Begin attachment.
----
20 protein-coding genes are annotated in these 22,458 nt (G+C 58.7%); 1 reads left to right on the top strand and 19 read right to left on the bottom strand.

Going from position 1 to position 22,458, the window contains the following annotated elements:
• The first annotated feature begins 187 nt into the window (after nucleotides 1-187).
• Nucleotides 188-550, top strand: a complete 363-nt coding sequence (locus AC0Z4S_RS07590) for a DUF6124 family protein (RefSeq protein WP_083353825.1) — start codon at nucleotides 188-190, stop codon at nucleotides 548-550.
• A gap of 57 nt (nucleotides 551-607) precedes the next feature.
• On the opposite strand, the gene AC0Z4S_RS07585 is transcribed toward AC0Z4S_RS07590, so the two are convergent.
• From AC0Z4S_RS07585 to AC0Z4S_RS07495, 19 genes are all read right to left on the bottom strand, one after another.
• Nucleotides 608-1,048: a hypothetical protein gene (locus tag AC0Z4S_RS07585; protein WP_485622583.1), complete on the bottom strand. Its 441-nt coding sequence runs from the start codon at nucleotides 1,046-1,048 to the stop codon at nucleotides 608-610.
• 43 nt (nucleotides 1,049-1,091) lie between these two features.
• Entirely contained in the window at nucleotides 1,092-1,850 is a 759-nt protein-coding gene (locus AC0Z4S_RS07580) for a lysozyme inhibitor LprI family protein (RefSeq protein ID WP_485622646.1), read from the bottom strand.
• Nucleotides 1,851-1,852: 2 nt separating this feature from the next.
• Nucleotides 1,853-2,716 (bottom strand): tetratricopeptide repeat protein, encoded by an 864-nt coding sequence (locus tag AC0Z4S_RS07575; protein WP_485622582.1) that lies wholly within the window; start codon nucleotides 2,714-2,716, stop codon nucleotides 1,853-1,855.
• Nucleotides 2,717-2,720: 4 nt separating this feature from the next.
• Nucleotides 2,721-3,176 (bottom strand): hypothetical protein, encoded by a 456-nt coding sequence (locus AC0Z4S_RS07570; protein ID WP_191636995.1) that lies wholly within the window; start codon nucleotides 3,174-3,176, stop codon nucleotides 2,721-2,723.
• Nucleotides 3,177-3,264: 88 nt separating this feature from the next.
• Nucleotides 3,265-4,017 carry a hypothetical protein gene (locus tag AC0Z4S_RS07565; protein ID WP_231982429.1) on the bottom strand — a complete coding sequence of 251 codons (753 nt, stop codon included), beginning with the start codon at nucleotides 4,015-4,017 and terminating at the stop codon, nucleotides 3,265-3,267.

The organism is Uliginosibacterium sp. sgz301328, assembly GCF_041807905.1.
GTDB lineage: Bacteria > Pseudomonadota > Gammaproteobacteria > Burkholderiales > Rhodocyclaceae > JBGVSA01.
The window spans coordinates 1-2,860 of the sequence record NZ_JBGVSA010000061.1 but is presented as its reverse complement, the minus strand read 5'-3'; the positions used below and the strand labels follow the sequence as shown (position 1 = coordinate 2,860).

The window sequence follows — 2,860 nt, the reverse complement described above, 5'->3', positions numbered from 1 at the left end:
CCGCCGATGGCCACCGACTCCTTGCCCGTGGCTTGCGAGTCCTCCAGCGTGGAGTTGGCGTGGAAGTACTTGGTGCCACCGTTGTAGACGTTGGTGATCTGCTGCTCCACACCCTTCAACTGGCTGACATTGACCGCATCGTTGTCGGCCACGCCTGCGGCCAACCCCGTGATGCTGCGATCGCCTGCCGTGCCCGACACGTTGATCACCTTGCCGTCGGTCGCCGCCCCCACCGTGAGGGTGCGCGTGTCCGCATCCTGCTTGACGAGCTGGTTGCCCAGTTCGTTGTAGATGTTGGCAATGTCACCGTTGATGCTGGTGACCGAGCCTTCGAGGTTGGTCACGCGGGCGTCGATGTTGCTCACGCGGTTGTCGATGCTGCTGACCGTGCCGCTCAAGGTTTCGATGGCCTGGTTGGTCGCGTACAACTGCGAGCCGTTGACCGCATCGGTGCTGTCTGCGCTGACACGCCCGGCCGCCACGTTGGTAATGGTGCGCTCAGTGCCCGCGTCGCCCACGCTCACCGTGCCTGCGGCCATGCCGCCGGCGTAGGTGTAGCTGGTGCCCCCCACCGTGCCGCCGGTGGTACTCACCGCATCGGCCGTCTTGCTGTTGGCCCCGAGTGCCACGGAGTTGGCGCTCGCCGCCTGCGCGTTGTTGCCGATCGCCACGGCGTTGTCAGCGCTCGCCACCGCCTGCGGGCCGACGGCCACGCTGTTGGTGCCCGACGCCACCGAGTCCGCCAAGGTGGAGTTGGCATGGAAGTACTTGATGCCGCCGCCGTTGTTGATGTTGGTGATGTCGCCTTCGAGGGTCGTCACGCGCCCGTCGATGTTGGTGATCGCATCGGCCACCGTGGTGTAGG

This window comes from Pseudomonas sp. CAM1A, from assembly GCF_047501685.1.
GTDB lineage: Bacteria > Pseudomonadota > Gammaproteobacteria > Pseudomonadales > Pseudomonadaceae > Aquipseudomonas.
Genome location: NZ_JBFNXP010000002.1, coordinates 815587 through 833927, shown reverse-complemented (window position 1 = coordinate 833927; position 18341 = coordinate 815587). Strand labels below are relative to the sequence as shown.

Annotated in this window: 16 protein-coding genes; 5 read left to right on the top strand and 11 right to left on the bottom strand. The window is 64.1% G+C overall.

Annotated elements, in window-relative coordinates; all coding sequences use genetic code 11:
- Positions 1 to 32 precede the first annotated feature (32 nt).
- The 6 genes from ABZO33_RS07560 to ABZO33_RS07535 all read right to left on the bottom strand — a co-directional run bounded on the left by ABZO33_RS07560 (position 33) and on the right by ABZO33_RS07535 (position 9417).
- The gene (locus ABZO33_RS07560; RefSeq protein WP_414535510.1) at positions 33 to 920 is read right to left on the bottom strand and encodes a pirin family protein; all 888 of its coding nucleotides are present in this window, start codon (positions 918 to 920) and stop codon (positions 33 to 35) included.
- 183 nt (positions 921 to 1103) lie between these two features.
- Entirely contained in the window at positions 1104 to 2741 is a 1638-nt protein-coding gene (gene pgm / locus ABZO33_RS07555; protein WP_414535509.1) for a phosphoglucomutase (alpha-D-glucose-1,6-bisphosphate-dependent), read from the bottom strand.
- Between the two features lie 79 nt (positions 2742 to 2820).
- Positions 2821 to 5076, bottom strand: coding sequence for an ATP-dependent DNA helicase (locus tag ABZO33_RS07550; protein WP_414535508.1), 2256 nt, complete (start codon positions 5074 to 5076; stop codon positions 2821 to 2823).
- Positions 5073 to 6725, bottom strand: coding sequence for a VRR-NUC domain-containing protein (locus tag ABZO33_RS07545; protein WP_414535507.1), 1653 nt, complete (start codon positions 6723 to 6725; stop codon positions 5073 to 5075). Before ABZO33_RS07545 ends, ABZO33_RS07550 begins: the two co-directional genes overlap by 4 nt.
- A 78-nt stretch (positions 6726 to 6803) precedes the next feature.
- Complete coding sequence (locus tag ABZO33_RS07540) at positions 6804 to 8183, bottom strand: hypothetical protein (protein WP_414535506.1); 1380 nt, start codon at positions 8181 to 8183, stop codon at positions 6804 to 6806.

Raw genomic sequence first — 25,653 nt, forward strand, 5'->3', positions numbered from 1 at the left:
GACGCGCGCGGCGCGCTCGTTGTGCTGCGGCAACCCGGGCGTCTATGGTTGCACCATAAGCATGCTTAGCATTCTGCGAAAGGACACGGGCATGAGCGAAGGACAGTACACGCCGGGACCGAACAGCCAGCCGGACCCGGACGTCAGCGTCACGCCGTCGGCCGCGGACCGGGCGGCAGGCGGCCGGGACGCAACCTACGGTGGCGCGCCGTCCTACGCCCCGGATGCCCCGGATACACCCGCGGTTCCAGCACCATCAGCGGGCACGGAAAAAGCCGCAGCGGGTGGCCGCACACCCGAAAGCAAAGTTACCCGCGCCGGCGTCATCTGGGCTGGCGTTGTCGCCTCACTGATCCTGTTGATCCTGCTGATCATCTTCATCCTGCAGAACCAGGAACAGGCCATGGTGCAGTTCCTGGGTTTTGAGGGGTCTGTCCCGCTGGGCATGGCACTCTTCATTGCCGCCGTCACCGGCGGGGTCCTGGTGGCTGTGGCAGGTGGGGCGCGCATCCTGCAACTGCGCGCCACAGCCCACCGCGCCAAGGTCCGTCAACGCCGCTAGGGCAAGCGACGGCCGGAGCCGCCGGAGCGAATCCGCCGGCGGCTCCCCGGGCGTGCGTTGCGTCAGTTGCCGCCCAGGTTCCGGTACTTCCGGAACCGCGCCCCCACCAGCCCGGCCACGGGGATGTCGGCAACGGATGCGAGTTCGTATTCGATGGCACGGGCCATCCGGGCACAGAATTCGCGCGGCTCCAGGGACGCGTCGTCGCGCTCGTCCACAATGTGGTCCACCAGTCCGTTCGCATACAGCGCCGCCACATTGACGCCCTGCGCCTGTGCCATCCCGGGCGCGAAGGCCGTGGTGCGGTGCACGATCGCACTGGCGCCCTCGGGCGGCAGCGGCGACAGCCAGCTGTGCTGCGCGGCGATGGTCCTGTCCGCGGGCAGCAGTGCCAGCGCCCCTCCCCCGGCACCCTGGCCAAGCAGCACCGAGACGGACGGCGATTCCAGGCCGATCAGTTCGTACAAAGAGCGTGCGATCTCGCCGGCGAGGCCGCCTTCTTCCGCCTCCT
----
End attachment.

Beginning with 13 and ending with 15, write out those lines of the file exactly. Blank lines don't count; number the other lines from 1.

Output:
• Nucleotides 2,717-2,720: 4 nt separating this feature from the next.
• Nucleotides 2,721-3,176 (bottom strand): hypothetical protein, encoded by a 456-nt coding sequence (locus AC0Z4S_RS07570; protein ID WP_191636995.1) that lies wholly within the window; start codon nucleotides 3,174-3,176, stop codon nucleotides 2,721-2,723.
• Nucleotides 3,177-3,264: 88 nt separating this feature from the next.